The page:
Ilankai Tamil Sangam

24th Year on the Web

Association of Tamils of Sri Lanka in the USA

On Violent and Nonviolent Struggle

What about our personal responsibility?

by Mazin Qumsiyeh, Qumsiyeh.org, March 19, 2008

 In fact, I cannot think of a single historical precedent where the struggle for rights was waged solely by violent means (or solely by nonviolent means).  It seems the history of human struggles is a history of admixture of both to varying degrees.  In retrospect, societies that change will naturally chose to emphasize the positive elements. Thus in the US, Martin Luther King Jr and others who struggled with nonviolence are far more emphasized than black panthers, inner city riots, and so on...

Of course, doing nonviolent resistance is just as risky (and sometimes more risky) than doing violent resistance...But in a colonial occupation, people get killed, injured and jailed who are not resisting (other than by being on the coveted land, which can be considered a form of nonviolent resistance). Thousands of Palestinian civilians were killed and tens of thousands injured over the past few decades for simply being Palestinian in Palestine...

If we believe that we must wait for others to do something for us, we are doomed to fail as humans (not as "Palestinians", as "Israeli", or as "Americans"). In our respective traditions, we can find some useful guidance.  In the Arab-Islamic traditions we find the statement that "Wala Yughayiur Allah Ma Biqaumen 3atta Yughaiyuru ma biAnfusihim" "Verily, God does not change (condition of) a people until they change what is within themselves." Similar commandments of self-reliance and choice exist in every culture and tradition.  Thus and as the old canard goes: do not ask for whom the bells ring, they ring for thee.   

What is your position on Israeli violence? Palestinian violence?  What do you think Israeli and Palestinians should or should not do? What do you think of Barak Obama?  What makes Christian Zionists support Israel?  These and many other questions came during over 30 talks given over the past three weeks.  In a few minutes available in a Q&A segment, addressing these questions is by nature limited to making a few comments and summarizes a lot of available material from my and other books and data available. But these questions also always give us the opportunity to ask about personal responsibility.  After all, the only people you and I can change are ourselves.  Sometimes this leads to follow up conversations over dinners and via emails and phones about where we go from here.  Since those who read these emails also occasionally ponder similar questions, it may be worthwhile for us all to expand the conversation.  I hope here to provide food for thought on issues of tactics and strategy for the collective struggles for justice, a prerequisite for peace, in Western Asia and in Europe and North America.

First, I think it important to realize as Howard Zinn stated that "you can't be neutral on a moving train".  IMHO, we all have choices regardless of what we think of the trains speed and direction (if it is heading to a cliff?): sitting back and enjoying the fast ride for a while, buy products on the train, talking to the train conductor, mounting a rebellion, jumping off, getting off at the next station and taking another train. And these are metaphors for what obviously are more complicated choices in our lives.  One could even argue that with Global warming, globalization, the internet etc, we are all in this boat together.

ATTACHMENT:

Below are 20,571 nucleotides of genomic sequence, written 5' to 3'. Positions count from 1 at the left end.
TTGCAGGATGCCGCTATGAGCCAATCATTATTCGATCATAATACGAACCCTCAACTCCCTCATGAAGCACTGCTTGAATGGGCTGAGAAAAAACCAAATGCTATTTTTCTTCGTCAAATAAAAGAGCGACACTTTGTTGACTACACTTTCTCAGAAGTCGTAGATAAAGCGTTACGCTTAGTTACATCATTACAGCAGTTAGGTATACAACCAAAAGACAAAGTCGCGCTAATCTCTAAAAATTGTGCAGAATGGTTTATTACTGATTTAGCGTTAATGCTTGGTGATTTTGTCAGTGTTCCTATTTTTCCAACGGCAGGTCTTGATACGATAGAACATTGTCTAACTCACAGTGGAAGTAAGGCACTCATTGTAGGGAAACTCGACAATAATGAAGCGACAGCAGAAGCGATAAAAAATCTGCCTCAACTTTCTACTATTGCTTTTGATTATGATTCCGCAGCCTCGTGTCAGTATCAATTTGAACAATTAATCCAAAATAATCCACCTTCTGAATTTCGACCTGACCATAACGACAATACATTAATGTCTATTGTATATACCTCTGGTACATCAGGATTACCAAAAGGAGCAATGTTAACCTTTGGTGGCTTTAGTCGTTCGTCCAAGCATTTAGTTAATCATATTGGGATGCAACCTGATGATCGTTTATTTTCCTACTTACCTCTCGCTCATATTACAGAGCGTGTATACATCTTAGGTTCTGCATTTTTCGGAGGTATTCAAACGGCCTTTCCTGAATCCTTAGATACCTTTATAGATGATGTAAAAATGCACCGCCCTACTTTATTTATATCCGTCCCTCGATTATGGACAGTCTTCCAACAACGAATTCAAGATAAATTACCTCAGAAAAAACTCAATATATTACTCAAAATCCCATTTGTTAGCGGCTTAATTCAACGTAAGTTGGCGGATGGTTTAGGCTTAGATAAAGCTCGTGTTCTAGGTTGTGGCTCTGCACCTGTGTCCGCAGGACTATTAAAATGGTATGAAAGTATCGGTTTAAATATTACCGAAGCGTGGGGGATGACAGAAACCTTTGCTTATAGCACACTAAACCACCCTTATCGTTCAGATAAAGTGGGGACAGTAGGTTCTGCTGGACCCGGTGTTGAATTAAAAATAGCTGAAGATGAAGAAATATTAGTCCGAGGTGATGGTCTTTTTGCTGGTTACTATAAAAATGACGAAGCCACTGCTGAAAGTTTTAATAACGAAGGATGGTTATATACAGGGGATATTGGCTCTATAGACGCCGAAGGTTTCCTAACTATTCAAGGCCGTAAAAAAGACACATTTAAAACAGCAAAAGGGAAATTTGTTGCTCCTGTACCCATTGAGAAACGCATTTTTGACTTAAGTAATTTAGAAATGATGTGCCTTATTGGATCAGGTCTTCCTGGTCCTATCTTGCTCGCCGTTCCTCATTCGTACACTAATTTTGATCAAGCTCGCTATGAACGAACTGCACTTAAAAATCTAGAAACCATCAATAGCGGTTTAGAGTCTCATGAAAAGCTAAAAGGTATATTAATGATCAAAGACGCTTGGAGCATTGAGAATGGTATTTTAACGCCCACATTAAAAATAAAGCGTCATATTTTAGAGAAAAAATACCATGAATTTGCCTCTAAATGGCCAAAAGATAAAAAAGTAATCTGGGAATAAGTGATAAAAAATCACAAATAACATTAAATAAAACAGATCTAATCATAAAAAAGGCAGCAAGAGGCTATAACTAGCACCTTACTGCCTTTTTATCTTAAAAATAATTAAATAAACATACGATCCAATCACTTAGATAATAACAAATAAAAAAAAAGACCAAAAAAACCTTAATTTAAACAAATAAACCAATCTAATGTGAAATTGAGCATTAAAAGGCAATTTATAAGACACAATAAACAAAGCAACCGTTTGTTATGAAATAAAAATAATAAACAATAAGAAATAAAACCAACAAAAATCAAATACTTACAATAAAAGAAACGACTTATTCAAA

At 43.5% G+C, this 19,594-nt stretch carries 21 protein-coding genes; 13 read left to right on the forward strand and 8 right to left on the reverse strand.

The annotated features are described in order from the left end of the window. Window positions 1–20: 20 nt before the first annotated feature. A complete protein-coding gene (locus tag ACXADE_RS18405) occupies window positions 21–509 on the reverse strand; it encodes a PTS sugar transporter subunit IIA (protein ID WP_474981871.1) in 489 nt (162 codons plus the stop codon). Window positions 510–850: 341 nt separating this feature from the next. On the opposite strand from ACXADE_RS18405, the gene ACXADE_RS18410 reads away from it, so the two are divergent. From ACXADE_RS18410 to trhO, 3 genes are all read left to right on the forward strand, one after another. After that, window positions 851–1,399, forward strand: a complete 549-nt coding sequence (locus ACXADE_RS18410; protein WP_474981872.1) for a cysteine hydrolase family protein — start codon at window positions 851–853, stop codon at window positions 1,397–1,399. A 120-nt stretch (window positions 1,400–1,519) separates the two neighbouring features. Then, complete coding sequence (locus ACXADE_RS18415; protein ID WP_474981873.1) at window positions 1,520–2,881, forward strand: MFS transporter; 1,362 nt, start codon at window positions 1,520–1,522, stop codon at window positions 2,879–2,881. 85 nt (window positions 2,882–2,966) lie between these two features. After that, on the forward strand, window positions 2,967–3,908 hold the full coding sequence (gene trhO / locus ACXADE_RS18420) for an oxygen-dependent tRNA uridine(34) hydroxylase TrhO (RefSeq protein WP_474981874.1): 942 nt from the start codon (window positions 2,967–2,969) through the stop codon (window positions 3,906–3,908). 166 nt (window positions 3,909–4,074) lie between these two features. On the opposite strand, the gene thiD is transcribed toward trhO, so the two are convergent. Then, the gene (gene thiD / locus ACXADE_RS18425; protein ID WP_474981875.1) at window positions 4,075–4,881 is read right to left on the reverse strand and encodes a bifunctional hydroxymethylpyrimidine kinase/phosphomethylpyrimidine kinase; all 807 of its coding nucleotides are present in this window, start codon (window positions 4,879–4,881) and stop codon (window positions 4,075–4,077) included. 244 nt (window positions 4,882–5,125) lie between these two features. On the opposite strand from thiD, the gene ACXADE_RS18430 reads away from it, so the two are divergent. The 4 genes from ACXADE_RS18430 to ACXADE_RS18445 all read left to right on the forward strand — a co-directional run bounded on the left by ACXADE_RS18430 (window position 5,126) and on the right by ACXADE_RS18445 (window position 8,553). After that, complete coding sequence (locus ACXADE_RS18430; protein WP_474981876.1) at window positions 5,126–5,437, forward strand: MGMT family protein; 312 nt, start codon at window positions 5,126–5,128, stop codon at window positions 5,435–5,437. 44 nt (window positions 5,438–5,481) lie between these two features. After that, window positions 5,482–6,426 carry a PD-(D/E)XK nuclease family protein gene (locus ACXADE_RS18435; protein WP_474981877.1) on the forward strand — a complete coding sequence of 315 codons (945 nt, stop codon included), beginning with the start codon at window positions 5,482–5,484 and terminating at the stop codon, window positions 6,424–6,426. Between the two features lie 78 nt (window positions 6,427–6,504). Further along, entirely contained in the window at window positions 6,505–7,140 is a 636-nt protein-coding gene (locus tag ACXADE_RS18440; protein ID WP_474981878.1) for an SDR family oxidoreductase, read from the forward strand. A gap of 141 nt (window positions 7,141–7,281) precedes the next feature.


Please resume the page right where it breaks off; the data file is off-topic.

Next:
Being a scientist and a medical professional, I always believe that we must first objectively characterize the symptoms and from those infer the etiology of the disease (the underlying cause) then design rational treatments.  In all of this we are always guided by the study of history.  Knowledge accumulates whether some individuals chose to ignore it or to learn from it.  This is true in medicine as it is in politics.  Of course, different issues and struggles have unique features but also many common ones with previous struggles. But lessons from successes and failures can be instructive.  How can we judge conduct and plans of US occupation of Iraq if we do not study what happened in Vietnam? How can we understand Israeli Hafrada (Segregation) if we do not know about Afrikaaner Apartheid (Segregation)? What was the role of violent and nonviolent resistance in achieving civil rights or an end to slavery in America? How can we understand why French colonial settlers were evicted from Algeria while Spanish colonial settlers succeeded in South America? Each of these struggles is worth studying carefully and applying relevant lessons learned to today’s struggles.

Lest I make this assay too long, I will try to focus on the issues of violent and nonviolent resistance in Palestine and the personal responsibility each of us have (especially those of us who live in states that financially and diplomatically support occupation and oppression and endless wars)...

Some would argue the 2002 Bush "Road Map to Peace" to arrive at two states needs to be simply implemented and force Palestinians and Israelis to comply. That road map has some good elements (e.g. requiring Israel to freeze all settlement activities including natural growth in all the occupied territories). But it is remarkable that in 2218 words it fails to mention or address International Law and Human Rights. Further Israel has the fourth or fifth strongest army in the World with hundreds of nuclear weapons, chemical and biological weapons etc while Palestinians are occupied, colonized people with few resources at their disposal.  "Negotiations" in such a situation are predicted to yield no fair resolution.